Neil Harbisson – the cyborg who listens to colors

By August 3, 2018technology

Neil Harbisson was born with achromatopsia, a rare condition which means he sees in greyscale.

He didn’t feel his condition was an impairment, but decided to solve his curiosity about the world around him by developing a cybernetic implant that would allow him to add a new sense. Initially starting as an art project at university, he eventually found a group of European doctors to perform the surgery, on the condition of their anonymity. Now, through the implanted chip in his brain and an antenna in front of his forehead that acts as an eye, he can hear the colors that surround him. The chip is also internet-enabled and through satellites, Neil can receive colors remotely from 5 people around the world whether he is awake or dreaming.

In 2010 Neil established the Cyborg Foundation, with girlfriend Moon Ribas (who also has cybernetic implants), to inspire and assist people who want to integrate themselves with technologies.

CRISTINA: You’ve heard about Singularity University on our show before and they’re holding their Summit on exponential technologies here in Milan. We’re here today to meet a man who’s always seen the world in black and white and now, thanks to a cybernetic implant, he can hear colors. Neil, how did you become a cyborg?

NEIL HARBISSON: I started this project at university, when I was studying art. It initially began as an art project, I developed it with friends and it’s still in development.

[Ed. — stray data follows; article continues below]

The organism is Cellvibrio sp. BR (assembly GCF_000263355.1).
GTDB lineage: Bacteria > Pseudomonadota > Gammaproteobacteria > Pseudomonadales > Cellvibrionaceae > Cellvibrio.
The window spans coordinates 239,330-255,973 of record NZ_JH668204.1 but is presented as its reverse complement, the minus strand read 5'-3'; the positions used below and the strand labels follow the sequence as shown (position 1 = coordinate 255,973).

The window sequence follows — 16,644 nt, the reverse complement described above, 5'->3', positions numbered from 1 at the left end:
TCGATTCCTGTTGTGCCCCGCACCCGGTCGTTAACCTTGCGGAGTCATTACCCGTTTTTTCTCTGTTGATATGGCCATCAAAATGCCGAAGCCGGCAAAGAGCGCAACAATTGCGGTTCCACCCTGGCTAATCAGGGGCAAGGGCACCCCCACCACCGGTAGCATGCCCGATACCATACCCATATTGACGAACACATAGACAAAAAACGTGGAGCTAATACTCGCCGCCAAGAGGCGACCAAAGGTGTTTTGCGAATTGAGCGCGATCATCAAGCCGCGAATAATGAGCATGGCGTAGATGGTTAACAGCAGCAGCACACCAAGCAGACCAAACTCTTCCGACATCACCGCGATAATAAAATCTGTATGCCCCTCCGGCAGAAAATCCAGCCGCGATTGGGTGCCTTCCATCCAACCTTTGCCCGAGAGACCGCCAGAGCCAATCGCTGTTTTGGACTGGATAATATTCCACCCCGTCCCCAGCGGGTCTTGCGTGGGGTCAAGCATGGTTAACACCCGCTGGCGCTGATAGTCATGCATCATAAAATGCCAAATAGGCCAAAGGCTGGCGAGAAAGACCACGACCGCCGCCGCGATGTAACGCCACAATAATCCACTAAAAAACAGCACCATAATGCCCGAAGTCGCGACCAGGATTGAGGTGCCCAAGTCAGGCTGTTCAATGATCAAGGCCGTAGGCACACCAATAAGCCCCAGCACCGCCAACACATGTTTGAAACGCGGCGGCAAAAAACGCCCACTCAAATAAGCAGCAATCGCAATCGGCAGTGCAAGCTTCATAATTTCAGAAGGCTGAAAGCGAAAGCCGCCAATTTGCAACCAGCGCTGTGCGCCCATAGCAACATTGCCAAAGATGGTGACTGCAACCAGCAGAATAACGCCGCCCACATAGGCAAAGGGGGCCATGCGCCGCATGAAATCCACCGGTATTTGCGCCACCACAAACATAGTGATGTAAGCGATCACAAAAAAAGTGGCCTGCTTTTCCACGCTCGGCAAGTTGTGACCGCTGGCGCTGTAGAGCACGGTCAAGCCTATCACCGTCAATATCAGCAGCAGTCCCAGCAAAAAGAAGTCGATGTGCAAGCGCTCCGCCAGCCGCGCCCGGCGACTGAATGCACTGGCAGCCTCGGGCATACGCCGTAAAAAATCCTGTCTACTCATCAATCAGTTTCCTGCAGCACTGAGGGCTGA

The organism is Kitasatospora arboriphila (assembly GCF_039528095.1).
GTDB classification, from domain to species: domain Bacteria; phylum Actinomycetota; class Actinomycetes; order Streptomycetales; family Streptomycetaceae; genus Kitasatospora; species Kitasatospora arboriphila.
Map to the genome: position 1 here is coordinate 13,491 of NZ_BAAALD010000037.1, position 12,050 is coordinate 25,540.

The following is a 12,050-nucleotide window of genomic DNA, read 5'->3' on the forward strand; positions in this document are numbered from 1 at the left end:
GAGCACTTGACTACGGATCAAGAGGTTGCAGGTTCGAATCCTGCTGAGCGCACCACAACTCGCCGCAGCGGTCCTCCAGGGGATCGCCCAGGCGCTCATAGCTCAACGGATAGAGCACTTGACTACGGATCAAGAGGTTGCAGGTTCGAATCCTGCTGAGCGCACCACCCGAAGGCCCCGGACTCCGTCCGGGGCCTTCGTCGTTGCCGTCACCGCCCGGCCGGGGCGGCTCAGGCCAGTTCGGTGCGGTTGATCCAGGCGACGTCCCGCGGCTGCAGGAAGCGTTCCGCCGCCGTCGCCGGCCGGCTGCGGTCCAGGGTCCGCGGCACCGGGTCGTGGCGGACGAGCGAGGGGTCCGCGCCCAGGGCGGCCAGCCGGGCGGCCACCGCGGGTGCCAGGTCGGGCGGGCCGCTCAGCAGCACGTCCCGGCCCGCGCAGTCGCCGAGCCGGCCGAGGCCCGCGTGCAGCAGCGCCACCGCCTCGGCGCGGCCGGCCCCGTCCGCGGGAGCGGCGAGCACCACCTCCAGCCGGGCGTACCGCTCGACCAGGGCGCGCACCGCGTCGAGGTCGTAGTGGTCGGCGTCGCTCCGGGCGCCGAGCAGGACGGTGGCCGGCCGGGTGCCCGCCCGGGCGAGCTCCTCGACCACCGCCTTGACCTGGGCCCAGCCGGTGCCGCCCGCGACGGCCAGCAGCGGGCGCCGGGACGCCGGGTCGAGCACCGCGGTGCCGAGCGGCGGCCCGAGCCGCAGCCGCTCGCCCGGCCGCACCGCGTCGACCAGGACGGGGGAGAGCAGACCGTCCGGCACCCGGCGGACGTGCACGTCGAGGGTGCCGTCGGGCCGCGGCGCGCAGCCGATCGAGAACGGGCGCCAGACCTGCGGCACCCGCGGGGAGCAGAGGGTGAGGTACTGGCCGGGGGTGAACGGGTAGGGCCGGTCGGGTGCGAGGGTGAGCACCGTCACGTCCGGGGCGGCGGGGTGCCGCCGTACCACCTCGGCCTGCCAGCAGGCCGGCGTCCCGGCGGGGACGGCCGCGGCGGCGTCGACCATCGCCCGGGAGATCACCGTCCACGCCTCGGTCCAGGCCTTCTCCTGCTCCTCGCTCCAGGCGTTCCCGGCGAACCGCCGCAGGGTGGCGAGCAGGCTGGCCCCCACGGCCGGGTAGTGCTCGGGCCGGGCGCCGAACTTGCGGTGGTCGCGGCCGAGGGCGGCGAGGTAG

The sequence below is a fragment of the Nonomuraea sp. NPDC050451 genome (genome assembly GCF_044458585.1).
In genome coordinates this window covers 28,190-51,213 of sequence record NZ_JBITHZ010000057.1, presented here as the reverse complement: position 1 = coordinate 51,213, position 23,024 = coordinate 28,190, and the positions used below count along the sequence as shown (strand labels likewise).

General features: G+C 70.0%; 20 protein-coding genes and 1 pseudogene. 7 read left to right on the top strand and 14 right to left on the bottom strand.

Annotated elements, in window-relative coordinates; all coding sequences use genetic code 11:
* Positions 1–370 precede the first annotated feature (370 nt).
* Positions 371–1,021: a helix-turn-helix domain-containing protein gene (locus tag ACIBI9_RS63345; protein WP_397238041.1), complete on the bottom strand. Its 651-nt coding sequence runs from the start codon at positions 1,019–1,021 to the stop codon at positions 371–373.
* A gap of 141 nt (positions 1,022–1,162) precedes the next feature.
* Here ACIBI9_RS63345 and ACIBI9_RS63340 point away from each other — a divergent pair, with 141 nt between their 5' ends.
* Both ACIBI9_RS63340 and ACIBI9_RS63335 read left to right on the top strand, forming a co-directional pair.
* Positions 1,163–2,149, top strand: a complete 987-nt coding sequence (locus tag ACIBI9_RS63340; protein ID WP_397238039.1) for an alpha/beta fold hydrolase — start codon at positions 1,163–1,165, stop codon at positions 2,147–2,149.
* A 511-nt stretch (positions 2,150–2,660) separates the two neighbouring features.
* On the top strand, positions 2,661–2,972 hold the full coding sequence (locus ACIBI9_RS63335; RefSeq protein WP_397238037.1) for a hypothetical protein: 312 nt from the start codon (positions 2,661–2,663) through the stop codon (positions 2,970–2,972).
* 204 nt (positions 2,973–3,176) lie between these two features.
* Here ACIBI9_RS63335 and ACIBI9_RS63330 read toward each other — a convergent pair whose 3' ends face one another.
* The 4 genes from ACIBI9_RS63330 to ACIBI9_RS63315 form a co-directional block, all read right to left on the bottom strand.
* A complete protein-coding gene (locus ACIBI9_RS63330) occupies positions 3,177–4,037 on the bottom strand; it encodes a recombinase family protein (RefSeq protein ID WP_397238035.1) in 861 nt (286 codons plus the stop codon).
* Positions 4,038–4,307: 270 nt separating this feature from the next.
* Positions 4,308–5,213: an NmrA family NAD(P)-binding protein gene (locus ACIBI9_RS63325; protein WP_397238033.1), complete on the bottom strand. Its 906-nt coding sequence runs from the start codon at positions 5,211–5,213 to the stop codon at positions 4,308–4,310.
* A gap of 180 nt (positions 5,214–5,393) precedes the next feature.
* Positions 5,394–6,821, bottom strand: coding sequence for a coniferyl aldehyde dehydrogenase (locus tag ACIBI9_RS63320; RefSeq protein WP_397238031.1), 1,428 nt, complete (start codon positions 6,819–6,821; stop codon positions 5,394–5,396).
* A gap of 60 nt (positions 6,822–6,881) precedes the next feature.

CRISTINA: Are you the first person to have this kind of technology?

NEIL HARBISSON: Yes, I am.

CRISTINA: Tell us how it works.

NEIL HARBISSON: It’s a color sensor that picks up the light frequencies in front of me and then it sends the vibration of color inside my skull, then I feel the vibrations inside my head and these vibrations become sounds to my inner ear. I can hear the sound of colors, including the invisible colors such as infrareds and ultraviolets. There’s also an internet connection which allows me to receive colors remotely from other people or connect to satellites.

CRISTINA: What is it like to visit different cities? What does Milan sound like for example?

NEIL HARBISSON: Milan has lots of shades of “fa” and “sol“, which are different shades of red and yellow. So it’s types of yellow and red that are very dominant here.

CRISTINA: Has this implant changed the way you dress?

NEIL HARBISSON: Yes, now I dress in a way that it sounds good. I like this shirt I’m wearing, for example, because it’s very musical, so I wear it because I like the sound of it.

CRISTINA: I have to ask, what does my face sound like?

NEIL HARBISSON: You eyes sound “si”, like “do re mi fa“, your lips are “mi“, your face is between “fa” and “sol“, and your hair is a shade of “fa“. You sound good!

CRISTINA: Thank you! Do you dream in color, or in black and white?

NEIL HARBISSON: Since I’ve had the implant, I also dream in color, but the colors are these vibrations that appear as part of my dreams.

CRISTINA: You say we shouldn’t be creating apps for our smartphones, but for our bodies instead. What do you have in mind?

NEIL HARBISSON: It’s very different to use technology as a tool, or to become technology. In my case, I’m not using or wearing technology, I am technology. This is a huge difference, because I don’t feel that I’m wearing an antenna, but that I have an antenna, in the same way that I have a nose or I have ears and I don’t notice it. I believe the most comfortable way of merging with technology is to become technology.

CRISTINA: I think we can say that Neil is already looking out for the future!